ASTM Subcommittee F15.22 on Toy Safety met in New York City on Nov. 11, in conjunction with a weeklong meeting of the ISO Technical Committee on Toy Safety (ISO/TC 181). Consistent with ASTM’s demonstrated commitment to principles of international standards development established by the World Trade Organization, and in the interest of collaboration on toy safety standards, the ISO delegates were invited to attend and fully participate in reviewing proposed changes to ASTM F963, Consumer Safety Specification for Toy Safety.
Representing 17 countries – including Sweden, Australia, New Zealand, Canada, Brazil, Denmark, the United Kingdom and others – nearly 30 toy safety experts joined with members of F15.22 to explore enhancements to technical standards that could address potential toy hazards related to impaction, magnets and projectiles.
“Meeting face-to-face with our colleagues from national standards bodies, regulatory authorities and consumer groups from different regions provided an invaluable opportunity to consider common issues and the latest available toy safety data and input from around the globe,” commented Joan Lawrence, chair of ASTM F15.22. “F15.22 has made harmonization an ongoing consideration for toy safety standards development and we were glad to take the valuable input provided by our ISO counterparts as we further shape the requirements in ASTM F963.”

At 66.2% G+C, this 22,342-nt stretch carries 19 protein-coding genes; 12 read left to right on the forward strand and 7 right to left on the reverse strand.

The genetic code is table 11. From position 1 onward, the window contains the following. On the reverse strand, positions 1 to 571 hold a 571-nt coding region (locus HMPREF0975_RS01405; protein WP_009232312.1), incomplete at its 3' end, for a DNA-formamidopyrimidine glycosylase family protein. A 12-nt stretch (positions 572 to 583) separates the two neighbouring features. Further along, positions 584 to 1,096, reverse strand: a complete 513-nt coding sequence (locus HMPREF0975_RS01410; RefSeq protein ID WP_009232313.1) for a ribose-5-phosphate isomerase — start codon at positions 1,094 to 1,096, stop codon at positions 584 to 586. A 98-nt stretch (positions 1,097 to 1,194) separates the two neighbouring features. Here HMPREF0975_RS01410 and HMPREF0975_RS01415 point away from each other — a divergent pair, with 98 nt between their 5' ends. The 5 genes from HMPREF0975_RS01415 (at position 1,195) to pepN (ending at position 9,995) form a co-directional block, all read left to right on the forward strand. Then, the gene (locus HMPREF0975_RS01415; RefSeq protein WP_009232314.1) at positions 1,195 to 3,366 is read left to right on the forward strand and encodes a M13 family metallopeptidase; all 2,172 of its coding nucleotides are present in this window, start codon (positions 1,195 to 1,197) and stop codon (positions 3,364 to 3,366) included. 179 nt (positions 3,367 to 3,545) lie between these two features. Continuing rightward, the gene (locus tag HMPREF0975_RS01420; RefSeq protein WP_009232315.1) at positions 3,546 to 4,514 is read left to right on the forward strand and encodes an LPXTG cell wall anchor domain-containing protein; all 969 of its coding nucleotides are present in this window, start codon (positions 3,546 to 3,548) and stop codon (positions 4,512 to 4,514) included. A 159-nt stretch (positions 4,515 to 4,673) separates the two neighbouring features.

Additional meetings between the officers of ASTM F15.22 and its CEN and ISO counterparts considered formal and informal approaches to enhance technical cooperation among the three organizations with the goal of developing consistent and compatible safety requirements in all standards for toys – especially as they relate to new and emerging hazards.
“We are pleased to see this unique merging of the world’s experts on toy safety,” added Catherine Pilarz, chair of ASTM Committee F15 on Consumer Products. “The close collaboration between these international stakeholders will benefit all consumers by advancing adoption of a more globally compatible set of safety requirements that can be universally applied.”
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